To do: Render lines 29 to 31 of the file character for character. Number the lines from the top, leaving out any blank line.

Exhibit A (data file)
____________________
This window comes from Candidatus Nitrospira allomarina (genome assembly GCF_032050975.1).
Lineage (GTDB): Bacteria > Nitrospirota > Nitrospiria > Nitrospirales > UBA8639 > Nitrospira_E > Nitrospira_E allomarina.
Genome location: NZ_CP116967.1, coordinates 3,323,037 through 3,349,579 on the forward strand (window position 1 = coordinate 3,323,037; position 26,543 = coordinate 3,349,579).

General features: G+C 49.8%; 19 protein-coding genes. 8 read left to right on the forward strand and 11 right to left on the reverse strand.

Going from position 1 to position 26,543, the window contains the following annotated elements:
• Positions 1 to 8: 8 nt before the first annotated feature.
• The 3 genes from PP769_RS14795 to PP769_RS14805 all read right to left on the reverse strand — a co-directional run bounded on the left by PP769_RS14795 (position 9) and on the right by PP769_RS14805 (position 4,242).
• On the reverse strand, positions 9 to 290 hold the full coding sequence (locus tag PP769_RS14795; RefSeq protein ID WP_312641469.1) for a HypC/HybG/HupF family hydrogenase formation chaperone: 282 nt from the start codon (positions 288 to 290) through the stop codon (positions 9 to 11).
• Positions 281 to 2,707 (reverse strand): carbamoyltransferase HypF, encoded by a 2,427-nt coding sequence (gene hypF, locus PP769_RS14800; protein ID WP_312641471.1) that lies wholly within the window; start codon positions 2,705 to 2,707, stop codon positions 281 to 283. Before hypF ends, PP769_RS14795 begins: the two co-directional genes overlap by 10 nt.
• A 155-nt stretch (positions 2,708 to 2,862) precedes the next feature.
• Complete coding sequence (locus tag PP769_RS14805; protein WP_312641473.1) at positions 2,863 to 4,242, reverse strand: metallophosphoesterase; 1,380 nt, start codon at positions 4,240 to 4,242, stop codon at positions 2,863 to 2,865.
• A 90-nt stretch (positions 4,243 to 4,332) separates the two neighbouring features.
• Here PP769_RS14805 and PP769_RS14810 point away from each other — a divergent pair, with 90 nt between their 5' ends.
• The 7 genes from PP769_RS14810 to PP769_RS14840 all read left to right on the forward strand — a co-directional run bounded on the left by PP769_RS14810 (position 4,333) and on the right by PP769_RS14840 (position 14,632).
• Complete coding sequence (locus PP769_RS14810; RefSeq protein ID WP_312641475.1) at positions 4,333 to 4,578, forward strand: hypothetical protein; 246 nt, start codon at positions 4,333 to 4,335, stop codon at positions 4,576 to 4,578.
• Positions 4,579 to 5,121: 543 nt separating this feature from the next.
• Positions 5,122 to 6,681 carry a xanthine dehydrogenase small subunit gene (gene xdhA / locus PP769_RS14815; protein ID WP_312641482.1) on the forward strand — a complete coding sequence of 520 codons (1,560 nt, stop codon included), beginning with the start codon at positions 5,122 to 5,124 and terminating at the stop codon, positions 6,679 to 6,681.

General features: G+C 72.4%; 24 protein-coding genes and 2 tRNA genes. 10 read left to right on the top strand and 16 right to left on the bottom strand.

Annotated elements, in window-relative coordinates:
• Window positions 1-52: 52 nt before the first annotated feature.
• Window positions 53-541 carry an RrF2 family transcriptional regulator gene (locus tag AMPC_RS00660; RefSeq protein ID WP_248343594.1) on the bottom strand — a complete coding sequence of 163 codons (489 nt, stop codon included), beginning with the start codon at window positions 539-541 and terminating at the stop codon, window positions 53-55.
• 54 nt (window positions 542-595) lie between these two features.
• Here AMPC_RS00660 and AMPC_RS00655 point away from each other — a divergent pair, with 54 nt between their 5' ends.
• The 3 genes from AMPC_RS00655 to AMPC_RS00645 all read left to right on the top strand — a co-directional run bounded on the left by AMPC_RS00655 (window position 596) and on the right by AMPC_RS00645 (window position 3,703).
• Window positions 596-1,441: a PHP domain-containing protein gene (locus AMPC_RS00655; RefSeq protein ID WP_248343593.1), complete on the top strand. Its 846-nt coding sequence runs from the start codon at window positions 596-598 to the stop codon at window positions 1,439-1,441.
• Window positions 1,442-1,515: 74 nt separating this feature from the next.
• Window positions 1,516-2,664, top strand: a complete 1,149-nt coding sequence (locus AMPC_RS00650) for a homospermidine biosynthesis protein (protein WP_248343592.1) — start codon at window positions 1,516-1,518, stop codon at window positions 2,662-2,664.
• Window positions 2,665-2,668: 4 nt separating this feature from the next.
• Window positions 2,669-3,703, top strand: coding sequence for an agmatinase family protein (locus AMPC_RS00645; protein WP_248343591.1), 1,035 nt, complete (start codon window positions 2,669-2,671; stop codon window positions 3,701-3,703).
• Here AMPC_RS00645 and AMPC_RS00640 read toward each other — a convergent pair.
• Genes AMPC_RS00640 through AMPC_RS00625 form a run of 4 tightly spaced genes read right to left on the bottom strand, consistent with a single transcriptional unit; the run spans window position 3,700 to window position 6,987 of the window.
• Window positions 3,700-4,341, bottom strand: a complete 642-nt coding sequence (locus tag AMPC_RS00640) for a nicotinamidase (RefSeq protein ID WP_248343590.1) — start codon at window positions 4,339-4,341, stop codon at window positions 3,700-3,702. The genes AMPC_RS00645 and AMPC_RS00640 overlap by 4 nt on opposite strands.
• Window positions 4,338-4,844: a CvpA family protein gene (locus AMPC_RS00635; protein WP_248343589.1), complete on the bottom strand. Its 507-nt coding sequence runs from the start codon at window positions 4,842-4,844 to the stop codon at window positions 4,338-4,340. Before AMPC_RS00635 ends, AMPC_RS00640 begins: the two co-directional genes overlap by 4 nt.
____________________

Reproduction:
• Window positions 2,669-3,703, top strand: coding sequence for an agmatinase family protein (locus AMPC_RS00645; protein WP_248343591.1), 1,035 nt, complete (start codon window positions 2,669-2,671; stop codon window positions 3,701-3,703).
• Here AMPC_RS00645 and AMPC_RS00640 read toward each other — a convergent pair.
• Genes AMPC_RS00640 through AMPC_RS00625 form a run of 4 tightly spaced genes read right to left on the bottom strand, consistent with a single transcriptional unit; the run spans window position 3,700 to window position 6,987 of the window.